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XMM-Newton observation of V2362 Cyg

ATel #1226; M. Hernanz and C. Ferri (IEEC-CSIC), G. Sala (MPE)
on 30 Sep 2007; 22:15 UT
Credential Certification: Margarita Hernanz (hernanz@ieec.uab.es)

Subjects: X-ray, Cataclysmic Variable, Nova

V2362 Cyg = Nova Cyg 2006 (Nakano et al. IAUC # 8697 ), observed on May 7 2007 in the infrared with the Lick 3-m telescope (0.4-2.5 micron) and with the Infrared Telescope Facility (0.8-5.5 micron) during its nebular phase (Lynch et al. IAUC # 8849 ), was also observed by XMM-Newton on 5 May 2007. The total exposure was of 9.6 ks with the EPIC-MOS and 7.7 ks with the EPIC-PN cameras. However, the first part of the observation was affected by high background radiation, reducing the useful exposure times to 6.2 ks for MOS1, 6.1 ks for MOS2 and 5.2 ks for PN cameras.

The source was detected by the EPIC cameras as a bright source with most of the emission in the energy range 0.2-4 keV. The source count-rates were 0.130+/-0.005 cts/s for MOS1 and MOS2 and 0.47+/-0.02 cts/s for PN. The EPIC spectra are poorly fitted with a single component absorbed model (blackbody, white dwarf atmosphere or thermal plasma). The fit is also unacceptable with a thermal plasma, simulated with the MEKAL model (Mewe, Kaastra & Liedhal 1995), plus photospheric white dwarf emission (simulated either with a blackbody or a model atmosphere for a CO or ONe white dwarf, from MacDonald and Vennes 1991). A better fit (reduced chi^2=1.5) is obtained with a two-temperature thermal plasma model with low and high temperatures of 0.2 keV and 2.3 keV, respectively.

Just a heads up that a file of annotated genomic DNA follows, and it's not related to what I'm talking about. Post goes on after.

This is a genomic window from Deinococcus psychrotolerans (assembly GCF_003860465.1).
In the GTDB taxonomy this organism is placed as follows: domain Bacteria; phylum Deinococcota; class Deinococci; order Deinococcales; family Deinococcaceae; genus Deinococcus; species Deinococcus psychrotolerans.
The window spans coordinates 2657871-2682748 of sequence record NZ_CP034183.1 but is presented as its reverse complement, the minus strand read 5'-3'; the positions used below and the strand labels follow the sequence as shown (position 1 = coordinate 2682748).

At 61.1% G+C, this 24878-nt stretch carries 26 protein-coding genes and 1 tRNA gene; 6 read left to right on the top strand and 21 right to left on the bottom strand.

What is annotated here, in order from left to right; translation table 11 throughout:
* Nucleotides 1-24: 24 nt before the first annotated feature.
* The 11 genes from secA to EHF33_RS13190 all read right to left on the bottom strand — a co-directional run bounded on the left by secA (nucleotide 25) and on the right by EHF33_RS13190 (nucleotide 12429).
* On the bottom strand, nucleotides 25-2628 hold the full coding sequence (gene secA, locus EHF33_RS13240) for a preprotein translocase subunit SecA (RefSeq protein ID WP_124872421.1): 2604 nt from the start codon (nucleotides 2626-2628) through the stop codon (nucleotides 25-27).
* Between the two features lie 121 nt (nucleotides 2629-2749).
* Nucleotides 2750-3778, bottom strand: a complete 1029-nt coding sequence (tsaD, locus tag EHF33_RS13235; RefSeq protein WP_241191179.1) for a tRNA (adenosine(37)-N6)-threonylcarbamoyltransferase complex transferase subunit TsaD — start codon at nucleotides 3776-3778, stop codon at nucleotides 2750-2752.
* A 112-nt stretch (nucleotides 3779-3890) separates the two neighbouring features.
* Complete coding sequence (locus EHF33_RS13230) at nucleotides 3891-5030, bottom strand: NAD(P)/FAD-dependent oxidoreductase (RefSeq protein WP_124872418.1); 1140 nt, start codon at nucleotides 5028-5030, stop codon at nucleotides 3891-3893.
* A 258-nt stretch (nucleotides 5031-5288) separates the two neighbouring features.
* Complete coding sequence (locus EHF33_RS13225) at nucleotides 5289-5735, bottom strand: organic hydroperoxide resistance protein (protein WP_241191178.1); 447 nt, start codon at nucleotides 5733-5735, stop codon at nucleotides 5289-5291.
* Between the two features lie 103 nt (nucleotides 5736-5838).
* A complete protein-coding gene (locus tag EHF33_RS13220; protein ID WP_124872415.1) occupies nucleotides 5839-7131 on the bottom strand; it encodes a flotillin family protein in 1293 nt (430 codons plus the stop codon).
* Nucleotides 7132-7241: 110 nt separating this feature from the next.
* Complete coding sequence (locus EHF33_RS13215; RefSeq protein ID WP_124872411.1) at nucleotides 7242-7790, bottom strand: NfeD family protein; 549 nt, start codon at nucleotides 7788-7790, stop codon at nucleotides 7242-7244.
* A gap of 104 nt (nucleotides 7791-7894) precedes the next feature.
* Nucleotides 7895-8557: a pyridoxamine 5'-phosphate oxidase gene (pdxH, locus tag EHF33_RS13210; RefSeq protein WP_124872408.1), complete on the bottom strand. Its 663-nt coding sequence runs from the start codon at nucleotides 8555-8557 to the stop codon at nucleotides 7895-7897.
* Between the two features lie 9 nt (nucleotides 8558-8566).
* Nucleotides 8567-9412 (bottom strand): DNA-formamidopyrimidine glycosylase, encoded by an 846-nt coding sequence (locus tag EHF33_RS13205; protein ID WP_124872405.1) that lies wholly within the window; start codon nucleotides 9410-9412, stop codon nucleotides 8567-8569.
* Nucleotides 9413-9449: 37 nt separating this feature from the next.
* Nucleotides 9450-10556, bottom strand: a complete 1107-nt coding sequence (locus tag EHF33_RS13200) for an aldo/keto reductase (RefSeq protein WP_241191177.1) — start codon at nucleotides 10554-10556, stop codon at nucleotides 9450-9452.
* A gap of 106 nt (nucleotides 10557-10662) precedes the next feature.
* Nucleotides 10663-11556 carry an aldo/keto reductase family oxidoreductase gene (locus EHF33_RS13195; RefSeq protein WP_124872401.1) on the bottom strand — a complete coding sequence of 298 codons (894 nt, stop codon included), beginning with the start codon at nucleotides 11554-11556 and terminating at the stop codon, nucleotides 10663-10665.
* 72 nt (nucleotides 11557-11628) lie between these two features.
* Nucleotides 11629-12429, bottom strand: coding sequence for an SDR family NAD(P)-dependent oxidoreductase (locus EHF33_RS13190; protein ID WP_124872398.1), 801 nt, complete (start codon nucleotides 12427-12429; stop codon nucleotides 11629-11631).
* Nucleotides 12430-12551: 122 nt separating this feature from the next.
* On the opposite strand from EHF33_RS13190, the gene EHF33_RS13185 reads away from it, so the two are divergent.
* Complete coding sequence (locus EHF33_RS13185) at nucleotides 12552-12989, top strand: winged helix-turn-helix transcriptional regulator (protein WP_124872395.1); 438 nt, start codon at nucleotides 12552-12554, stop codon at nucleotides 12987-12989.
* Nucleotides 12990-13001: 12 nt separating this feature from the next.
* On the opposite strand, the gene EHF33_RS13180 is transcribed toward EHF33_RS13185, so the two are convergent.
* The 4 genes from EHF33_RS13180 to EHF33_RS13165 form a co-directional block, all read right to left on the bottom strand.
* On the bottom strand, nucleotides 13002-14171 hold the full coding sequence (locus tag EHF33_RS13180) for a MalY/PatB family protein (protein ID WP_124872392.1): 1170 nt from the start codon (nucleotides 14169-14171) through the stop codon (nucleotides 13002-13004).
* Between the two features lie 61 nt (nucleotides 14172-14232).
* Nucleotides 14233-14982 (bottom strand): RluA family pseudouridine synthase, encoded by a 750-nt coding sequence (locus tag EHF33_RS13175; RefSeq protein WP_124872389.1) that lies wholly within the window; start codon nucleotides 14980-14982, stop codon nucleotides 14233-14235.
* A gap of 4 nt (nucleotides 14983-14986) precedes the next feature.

The absorbing column density is N(H) = 2(+/-1)x10^21 cm^-2. This value is smaller than the interstellar absorption in the direction of the source, N(H) = 4x10^21 cm^2 (Dickey & Lockman, 1990, ARAA, 28, 215). We note, however, that our N(H) value is marginally compatible (within the errors) with the extinction from outburst spectroscopy, E(B-V)= 0.56 (IAUC 8702 ), which implies N(H)=3e21cm^-2 (Zombeck 2007). The E(B-V) from outburst spectroscopy is also smaller than the galactic extinction from Schlegel et al. (1998) dust maps, E(B-V)=0.8. The small absorption column density may indicate a small distance to the nova, as pointed out from the equivalent width of the interstellar lines in ATel #792, which suggest a distance of about 1.5 kpc. The nova distance was however estimated as 5-12 kpc by Steeghs et al. (ATel #795) from photometric observations of the pre-nova cataclysmic variable. For d=5 kpc, the luminosity in the 0.2-4 keV range is 5x10^33 erg/s.